tosca1

Is this the new Tosca or Weiner’s weiner?
July 28, 2013

The romantic tragedy and passion of Puccini’s Tosca is palpable. She, who sacrificed herself to the man she hated in order to save the man she loved. Could it be any more beautiful and yet also be so tragic? In fact when it comes to love, perhaps they are the same. The tearstained upturned faces of so many, more likely from women than men, feature thickly in operas, paintings and leather-bound books that litter our history like so many autumnal leaves in Finnish Forests or so many tears having seeped down into the deepest oceans. Tosca was no ordinary woman. She made grown men weep.

One wonders if the beauty and tragedy of unrequited love has waned and if so, can we blame sexting? Of late this new form of romance has taken a strange twist. A potential mayor of New York has confessed of having sent many pictures of him-self to suitors of the opposite sex. Leaving behind the morals of his conjugal state and our urge to judge others let’s just stick to the subject of modern romance. Is sexting a new form of seeking romance and is it a kind of natural progression from the days of Puccini or Tolstoy? After all no one goes around sticking knives into people whilst singing in Italian like they used to. While unbridled womanizing still has free rein as proven by Mr Weiner in New York, none still happens to involve carriages with galloping horses over Russian tundra.

The one thing still shared between those former strategies of romance and the present is the age old matter of ‘vengeance’, always vengeance. No tale of romance could exist without retribution ‘vengeance is mine’ could be written on many a tombstone resting under the countless Elm trees of history. It descends on the hapless victims like the sword of Damocles with no escape.

Poor Mr Strauss- Kahn, a future president now being described as nothing more than ‘a rutting chimpanzee’ only knows too well the vengeance of unforgiving amoureuses still circling the carcasses of his previous stature. Even so, he is hesitantly and ever so slowly recovering and was seen last week at the Cannes festival with a new love tugging at his arms. Those DNA spots on the hotel carpet receding and the maid happy with a settlement.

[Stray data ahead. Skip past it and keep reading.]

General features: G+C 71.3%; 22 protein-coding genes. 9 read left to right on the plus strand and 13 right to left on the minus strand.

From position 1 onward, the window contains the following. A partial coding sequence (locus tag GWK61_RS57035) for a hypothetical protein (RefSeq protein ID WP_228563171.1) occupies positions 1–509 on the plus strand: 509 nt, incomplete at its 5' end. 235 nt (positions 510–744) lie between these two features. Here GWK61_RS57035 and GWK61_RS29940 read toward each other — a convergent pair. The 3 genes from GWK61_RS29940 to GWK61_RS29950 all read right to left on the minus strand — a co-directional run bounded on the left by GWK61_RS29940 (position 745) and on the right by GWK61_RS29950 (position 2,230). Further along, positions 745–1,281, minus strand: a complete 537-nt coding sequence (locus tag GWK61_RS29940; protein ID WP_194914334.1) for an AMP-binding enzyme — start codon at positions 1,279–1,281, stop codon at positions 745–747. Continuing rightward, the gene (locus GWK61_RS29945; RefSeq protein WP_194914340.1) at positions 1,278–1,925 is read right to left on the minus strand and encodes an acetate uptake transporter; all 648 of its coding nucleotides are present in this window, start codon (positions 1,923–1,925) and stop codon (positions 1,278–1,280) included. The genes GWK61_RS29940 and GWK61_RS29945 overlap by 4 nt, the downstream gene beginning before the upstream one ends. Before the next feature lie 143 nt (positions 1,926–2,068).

However, the New York future mayoral attempts at romance through texting explicit photos of him-self seem to have brought is to a completely new level. The past always involved the complete features of the persons. This was the way people made up their minds about any possible entanglement and involvement. The visual prospect was one of many that people consciously or otherwise helped to make up decisions, often foolishly so, but, what the heck, that’s love for you. However, just to see pictures of genitalia seems to have done away with that form of initial introduction.

I fail to see what criteria one could possibly surmise from such limited pictorial imagery. Is the photo of Mr Anthony Weiner’s penis sent to one of his suitors an indication of his determination in achieving an outcome for the rubbish collection from the Streets of NY or a push in lowering parking fees? I don’t see that but then again I don’t have photo of his penis either. Women also send intimate pictures of themselves to future lovers and again, I fail to see how one can possibly scan anything out of looking at their private parts. What can you possibly scrounge from a vaginal photo? Can she reverse park or is she good at making gravy? The mind boggles.

A politician’s worst nightmare came out in Canada when a Twitter account showed up a politician’s penis. A spokesperson defended this by saying his BlackBerry went off in his pocket and later on confused the issue even further by saying that it was somebody else’s penis. He was a candidate for parliament and lost by over 500 votes. People are unforgiving and remember ‘vengeance’ is still around.

We have yet to see if Mr Weiner will survive his weiner.

Tags: Anthony Weiner, Blackberry, Canada, New York., penis, Puccini, Strauss-Kahn, Tolstoy, Tosca, Vagina
Posted in Gerard Oosterman |